My first encounter with an airline lounge was in the early 1970s at the Philadelphia airport when I noticed an oak door with a small brass plaque that said “Admirals Club.” I figured it had something to do with the Navy.
Those discreet plaques certainly didn’t look like invitations to enter a club. “That big wooden door didn’t feel very welcoming,” said Nancy Knipp, who used to work in the American Airlines Admirals Club system and now is a senior vice president for growth strategy at Airport Lounge Development, a company that develops independent airport lounges in the United States.
Back then, after decades of operating as invitation-only clubs for airlines’ most-favored customers, airline lounges were only starting to offer annual memberships to anyone who cared to pay. Now, of course, the lounge is a familiar and sometimes even crucial aspect of business travel — to the point where many fliers gripe about overcrowding.
Airport Lounge Development is a leading player in operating alternatives to the airline lounge, at a time when loyalty to an individual airline is lessening. Around the world, lounges not directly affiliated with an airline are common, but only lately has the independent lounge concept begun making inroads in the United States. Airport Lounge Development recently opened its sixth lounge, The Club at PHX, at the Phoenix airport. Others are at the Dallas-Fort Worth, San Jose, Calif., and Atlanta airports, and there are two at Las Vegas.
- More pet-food recalls linked to potential salmonella contamination
- Seattle company copes with backlash on $70,000 minimum wage
- Man drowns in Lake Washington after hopping off boat
- Impressions from day 3 of Seahawks training camp --- Christine Michael, the center position, Tyler Lockett, and more
- After signing $43 million contract, Bobby Wagner admits he didn’t expect Seattle to draft him
Most Read Stories
“In the U.S. market in particular, the airline lounges have historically really been almost the only way to go, but what we call common-use lounges have been very popular in international markets,” said Knipp, whose company has plans to open several more of these clubs in domestic airports this year, with expansion planned beyond that.
“It’s an opportunity for people who maybe don’t have an airline affiliation, or don’t necessarily want to pay the price for an airline lounge,” she said. Basic annual memberships to airline clubs typically cost about $500, with some prices up to $750 if guests are included in the membership. Most airlines sell day passes to their lounges for $50.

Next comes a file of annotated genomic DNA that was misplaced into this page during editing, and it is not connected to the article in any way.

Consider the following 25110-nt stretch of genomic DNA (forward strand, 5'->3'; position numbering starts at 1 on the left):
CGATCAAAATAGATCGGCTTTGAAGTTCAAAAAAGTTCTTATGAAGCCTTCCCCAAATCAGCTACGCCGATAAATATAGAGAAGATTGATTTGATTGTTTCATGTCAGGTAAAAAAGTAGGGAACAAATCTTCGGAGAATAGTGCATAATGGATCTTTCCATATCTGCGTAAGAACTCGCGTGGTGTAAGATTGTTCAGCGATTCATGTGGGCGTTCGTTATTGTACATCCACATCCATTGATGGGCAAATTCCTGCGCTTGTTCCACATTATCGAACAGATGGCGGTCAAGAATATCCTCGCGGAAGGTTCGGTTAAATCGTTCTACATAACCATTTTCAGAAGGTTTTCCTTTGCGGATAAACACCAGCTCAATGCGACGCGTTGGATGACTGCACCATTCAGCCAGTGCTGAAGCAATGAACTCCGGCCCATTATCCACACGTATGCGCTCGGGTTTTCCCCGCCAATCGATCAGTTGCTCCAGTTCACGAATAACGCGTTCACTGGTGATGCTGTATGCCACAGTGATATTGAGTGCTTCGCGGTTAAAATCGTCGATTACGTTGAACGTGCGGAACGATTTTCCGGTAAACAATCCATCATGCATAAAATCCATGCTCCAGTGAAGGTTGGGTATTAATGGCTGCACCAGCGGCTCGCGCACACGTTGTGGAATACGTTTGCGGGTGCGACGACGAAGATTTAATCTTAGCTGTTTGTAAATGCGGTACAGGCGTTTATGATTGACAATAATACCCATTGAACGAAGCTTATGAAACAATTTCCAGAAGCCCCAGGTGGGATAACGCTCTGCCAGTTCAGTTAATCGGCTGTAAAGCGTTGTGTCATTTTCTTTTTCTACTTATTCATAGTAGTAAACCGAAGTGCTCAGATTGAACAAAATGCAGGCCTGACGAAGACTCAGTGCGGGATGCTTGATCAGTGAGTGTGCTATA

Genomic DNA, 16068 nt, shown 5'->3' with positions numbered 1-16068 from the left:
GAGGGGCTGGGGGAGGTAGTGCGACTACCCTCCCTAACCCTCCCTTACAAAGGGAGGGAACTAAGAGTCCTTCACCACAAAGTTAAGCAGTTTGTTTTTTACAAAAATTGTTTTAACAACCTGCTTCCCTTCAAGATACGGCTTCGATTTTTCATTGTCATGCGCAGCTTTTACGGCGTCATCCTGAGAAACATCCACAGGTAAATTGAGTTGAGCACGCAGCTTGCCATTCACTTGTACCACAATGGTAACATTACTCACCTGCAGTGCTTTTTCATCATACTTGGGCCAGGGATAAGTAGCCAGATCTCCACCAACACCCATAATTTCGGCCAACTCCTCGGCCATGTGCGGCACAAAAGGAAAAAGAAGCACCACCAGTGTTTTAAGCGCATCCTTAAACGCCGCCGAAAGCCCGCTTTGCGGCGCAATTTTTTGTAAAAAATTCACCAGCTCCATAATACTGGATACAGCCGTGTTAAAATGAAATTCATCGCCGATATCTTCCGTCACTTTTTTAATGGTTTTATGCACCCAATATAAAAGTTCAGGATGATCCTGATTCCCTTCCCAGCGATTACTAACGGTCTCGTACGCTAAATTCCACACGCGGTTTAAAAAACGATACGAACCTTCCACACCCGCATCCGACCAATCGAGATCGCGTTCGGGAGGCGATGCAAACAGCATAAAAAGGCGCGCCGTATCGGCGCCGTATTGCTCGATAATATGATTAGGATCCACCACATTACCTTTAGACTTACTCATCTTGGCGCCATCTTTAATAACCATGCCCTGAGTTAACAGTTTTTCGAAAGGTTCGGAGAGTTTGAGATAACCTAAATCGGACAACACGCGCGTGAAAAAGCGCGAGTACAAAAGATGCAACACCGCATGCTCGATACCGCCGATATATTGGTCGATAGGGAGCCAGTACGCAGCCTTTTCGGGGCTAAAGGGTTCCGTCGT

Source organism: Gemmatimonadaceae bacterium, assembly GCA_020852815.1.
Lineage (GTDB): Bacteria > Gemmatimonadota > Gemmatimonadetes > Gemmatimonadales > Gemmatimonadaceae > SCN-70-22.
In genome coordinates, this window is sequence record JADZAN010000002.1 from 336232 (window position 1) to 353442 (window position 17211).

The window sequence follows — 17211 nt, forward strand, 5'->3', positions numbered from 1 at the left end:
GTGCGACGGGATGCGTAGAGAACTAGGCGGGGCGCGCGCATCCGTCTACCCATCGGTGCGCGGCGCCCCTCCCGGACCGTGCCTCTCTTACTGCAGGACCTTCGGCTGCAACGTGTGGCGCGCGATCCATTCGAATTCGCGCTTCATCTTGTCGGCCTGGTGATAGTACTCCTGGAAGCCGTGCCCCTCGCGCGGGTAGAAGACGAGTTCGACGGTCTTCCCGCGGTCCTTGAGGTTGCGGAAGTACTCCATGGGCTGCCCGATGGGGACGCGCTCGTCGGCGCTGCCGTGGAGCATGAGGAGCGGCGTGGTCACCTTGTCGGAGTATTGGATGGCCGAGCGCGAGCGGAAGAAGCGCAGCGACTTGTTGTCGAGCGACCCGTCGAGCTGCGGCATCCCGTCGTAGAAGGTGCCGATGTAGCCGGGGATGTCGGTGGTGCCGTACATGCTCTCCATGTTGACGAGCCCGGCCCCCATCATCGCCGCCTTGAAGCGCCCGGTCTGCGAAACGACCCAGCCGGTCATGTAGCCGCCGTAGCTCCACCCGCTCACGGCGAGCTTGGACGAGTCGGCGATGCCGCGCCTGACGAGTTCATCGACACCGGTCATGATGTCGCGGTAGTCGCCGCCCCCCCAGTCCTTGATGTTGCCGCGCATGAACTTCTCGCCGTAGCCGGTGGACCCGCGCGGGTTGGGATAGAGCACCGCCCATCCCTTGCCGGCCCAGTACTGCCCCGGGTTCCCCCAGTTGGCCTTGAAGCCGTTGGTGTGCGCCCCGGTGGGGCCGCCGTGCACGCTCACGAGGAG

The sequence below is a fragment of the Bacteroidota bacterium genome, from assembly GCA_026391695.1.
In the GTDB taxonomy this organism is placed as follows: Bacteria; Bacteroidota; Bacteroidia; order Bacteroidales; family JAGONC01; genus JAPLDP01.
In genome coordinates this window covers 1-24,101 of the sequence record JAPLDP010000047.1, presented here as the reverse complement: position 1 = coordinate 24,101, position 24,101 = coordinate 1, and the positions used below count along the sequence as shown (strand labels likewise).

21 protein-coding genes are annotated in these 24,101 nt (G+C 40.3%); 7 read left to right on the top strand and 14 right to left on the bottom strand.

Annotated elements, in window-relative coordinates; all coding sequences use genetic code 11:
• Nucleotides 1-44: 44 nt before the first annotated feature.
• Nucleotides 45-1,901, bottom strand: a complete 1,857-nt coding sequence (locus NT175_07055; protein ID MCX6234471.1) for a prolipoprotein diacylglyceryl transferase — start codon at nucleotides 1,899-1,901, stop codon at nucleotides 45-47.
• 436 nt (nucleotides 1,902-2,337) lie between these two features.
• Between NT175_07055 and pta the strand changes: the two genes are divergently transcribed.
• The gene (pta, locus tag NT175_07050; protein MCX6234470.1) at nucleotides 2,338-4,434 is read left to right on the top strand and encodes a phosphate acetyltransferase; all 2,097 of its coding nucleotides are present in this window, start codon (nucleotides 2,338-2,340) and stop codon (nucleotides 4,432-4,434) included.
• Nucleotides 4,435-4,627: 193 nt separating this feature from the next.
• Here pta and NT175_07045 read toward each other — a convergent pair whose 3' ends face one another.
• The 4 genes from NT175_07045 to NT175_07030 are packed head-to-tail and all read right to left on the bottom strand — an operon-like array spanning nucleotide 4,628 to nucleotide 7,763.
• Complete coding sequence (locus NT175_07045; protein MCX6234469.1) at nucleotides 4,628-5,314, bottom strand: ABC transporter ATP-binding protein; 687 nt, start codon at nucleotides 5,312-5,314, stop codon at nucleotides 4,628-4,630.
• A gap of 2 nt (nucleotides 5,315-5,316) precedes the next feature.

Airport Lounge Development clubs are run on what the company calls a “pay as you go” model. A day pass is $35, and the lounge amenities match most higher-end airport lounges, with showers, free appetizers and drinks, cozy seating and business facilities.
As many business travelers know, the airport lounge offers not only sanctuary from the terminal hubbub, but also access to better airline customer service, which is especially valued during times when flights are delayed or canceled. The airline industry is forecasting growing demand this summer, when memories will still be fresh of this past winter’s near-record number of flight cancellations attributed to bad weather. At times like that, being buzzed into the airport club is a considerable relief.
A competitor of Knapp’s company, Swissport’s Airspace Lounge, operates independent lounges at John F. Kennedy in New York, Baltimore-Washington, Cleveland and San Diego airports, with day-pass costs that vary, partly depending on time of day. I found a range of $20 to $45 for a day pass at the one at Kennedy, for example.
Airspace Lounges are also free to holders of American Express Platinum cards. American Express has also been developing its Centurion luxury lounges, now operating at the Las Vegas and Dallas-Fort Worth airports. The company has announced plans for three more Centurion clubs — one at La Guardia scheduled to open this summer, and others at San Francisco and Miami by the end of this year.
The Centurion clubs are free for holders of the invitation-only Centurion card (annual fee reported to be $2,500; initiation fee $7,500, but American Express won’t discuss that) or Platinum card (annual fee $450). Those with other American Express cards can pay a $50-a-day entrance fee.
American Express began more aggressively promoting the Centurion lounges last year as its Platinum card holders expressed dissatisfaction when the company dropped free access to American Admirals clubs. Platinum card holders also get free access to Delta Sky Clubs, and to 600 airport lounges around the world, including more than 30 in the United States, that have affiliations with the Priority Pass lounge network.
As for Airport Lounge’s domestic clubs, I had a connection through the Dallas-Fort Worth airport over the weekend, with enough time to seek out a lounge. The Admirals Club lounge in Terminal C was spacious and welcoming for a $50 day fee, $15 more than the independent club. And when I asked around about the Airport Lounge club (which is in a different terminal), I got shrugs.
“Oh, maybe you mean that brand X club in Terminal D that Qantas uses?” a woman at the Admirals Club entrance said.
So maybe Airport Lounge Development has a branding challenge as it continues to expand in this country.